A sepia image of brick buildings. There is a fence around the buildings. Superimposed in front and above the buildings is an image of women in domestic outfits looking towards the camera. On the sides of the image it says "Publishers Webster & Albee Rochester, N.Y. Views of Toronto, Ont."

Bad Girls

As women sought to create lives for themselves in 19th and early 20th-century Toronto, they found opportunities, freedom, and sometimes adversity.

Explore today’s Liberty Village through the lens of women’s mobility in Toronto during the late 19th and early 20th centuries. As more women began working and living in the city during this time, public officials increasingly placed limitations on female agency, either through public opinion or provincial legislation. Many women faced accusations of criminality and deviancy, often leading to confinement at the Andrew Mercer Reformatory, the first all-women’s prison in Canada, which occupied much of what is today’s Liberty Village. 

This tour was developed by emerging historian Autumn Beals (2022) as part of our Equity Heritage Initiative, and made possible by the support of TD Bank and The Ready Commitment, and a generous donation made by Alex Pike.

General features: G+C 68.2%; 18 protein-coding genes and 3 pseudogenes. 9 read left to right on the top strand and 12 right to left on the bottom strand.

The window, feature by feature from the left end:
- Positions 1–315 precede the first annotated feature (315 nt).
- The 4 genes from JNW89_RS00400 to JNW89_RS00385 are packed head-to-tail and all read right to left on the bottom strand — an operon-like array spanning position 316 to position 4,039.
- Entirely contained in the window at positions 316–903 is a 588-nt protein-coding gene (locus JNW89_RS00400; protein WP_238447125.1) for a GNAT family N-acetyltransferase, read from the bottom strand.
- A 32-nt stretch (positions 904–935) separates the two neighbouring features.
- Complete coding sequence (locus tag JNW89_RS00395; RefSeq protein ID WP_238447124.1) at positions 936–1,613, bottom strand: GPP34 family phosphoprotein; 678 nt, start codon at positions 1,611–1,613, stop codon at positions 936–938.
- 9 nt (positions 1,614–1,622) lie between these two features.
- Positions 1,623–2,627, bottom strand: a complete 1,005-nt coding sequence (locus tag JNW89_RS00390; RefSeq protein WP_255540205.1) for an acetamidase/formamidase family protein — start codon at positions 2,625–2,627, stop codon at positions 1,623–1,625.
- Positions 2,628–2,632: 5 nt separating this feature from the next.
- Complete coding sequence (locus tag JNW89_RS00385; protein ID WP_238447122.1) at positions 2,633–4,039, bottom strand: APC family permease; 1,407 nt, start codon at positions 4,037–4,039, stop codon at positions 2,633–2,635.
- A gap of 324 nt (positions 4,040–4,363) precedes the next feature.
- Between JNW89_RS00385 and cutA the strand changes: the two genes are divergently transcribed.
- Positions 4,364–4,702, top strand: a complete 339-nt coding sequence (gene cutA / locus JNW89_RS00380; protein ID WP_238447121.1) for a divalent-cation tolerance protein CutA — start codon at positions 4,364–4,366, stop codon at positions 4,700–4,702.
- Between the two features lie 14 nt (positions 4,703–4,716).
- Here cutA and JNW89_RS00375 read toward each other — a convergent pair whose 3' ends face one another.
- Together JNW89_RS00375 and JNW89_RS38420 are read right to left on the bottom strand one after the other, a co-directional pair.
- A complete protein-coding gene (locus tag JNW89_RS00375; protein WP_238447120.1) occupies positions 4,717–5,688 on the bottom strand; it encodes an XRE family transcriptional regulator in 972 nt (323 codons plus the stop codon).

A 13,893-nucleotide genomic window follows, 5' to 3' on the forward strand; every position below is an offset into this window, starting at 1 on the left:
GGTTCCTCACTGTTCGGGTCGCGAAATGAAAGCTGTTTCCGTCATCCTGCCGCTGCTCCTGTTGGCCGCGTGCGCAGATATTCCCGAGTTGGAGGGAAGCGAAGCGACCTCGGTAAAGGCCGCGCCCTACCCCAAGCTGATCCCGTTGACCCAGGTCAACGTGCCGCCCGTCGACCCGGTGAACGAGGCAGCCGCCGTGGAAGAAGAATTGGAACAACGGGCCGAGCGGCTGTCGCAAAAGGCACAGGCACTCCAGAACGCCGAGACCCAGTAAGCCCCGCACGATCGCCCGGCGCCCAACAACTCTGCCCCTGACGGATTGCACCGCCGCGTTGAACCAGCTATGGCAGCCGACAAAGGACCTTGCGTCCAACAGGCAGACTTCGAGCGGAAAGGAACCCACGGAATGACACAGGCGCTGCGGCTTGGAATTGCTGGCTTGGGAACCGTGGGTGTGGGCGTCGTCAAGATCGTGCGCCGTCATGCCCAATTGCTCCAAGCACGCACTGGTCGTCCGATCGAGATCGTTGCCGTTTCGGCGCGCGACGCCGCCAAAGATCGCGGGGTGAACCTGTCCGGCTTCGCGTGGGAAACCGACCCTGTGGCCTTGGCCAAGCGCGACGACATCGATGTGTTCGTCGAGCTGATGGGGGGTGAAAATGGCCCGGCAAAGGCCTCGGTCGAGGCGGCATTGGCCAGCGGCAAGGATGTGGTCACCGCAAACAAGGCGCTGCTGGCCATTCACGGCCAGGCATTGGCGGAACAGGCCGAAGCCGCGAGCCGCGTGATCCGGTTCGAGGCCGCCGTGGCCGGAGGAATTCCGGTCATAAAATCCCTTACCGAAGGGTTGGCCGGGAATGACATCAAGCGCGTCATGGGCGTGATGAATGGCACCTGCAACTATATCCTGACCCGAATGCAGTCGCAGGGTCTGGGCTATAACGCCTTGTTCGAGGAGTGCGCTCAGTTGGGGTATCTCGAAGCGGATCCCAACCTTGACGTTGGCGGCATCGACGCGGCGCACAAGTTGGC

Choose a marker to begin your tour

If you’re exploring on a mobile device, please abide by all traffic and safety rules. Only look at your device when you are standing stationary in a safe location!

General Sources

Chilton, L.  Receiving Canada’s immigrants: The work of the state before 1930. Immigration and ethnicity  in Canada series. Canadian Historical Association, 2016.

Demerson, Velma, Incorrigible. 2004.

Glasbeek, Amanda Feminized Justice: The Toronto Women’s Court, 1913-1934, Vancouver: University of British Columbia Press, 2009. 

LeBlanc, Jason, What Will Come Of Liberty Village’s Historic Prison Chapel. Liberty Village Toronto Blog, 2019.

Panneton, Daniel. Incorrigible Women. Maisonneuve, 2018.

Sangster, Joan. Criminalizing the Colonized: Ontario Native Women Confront the Criminal Justice System, 1920-60. Canadian Historical Review 80, 1 (1999): 32-60.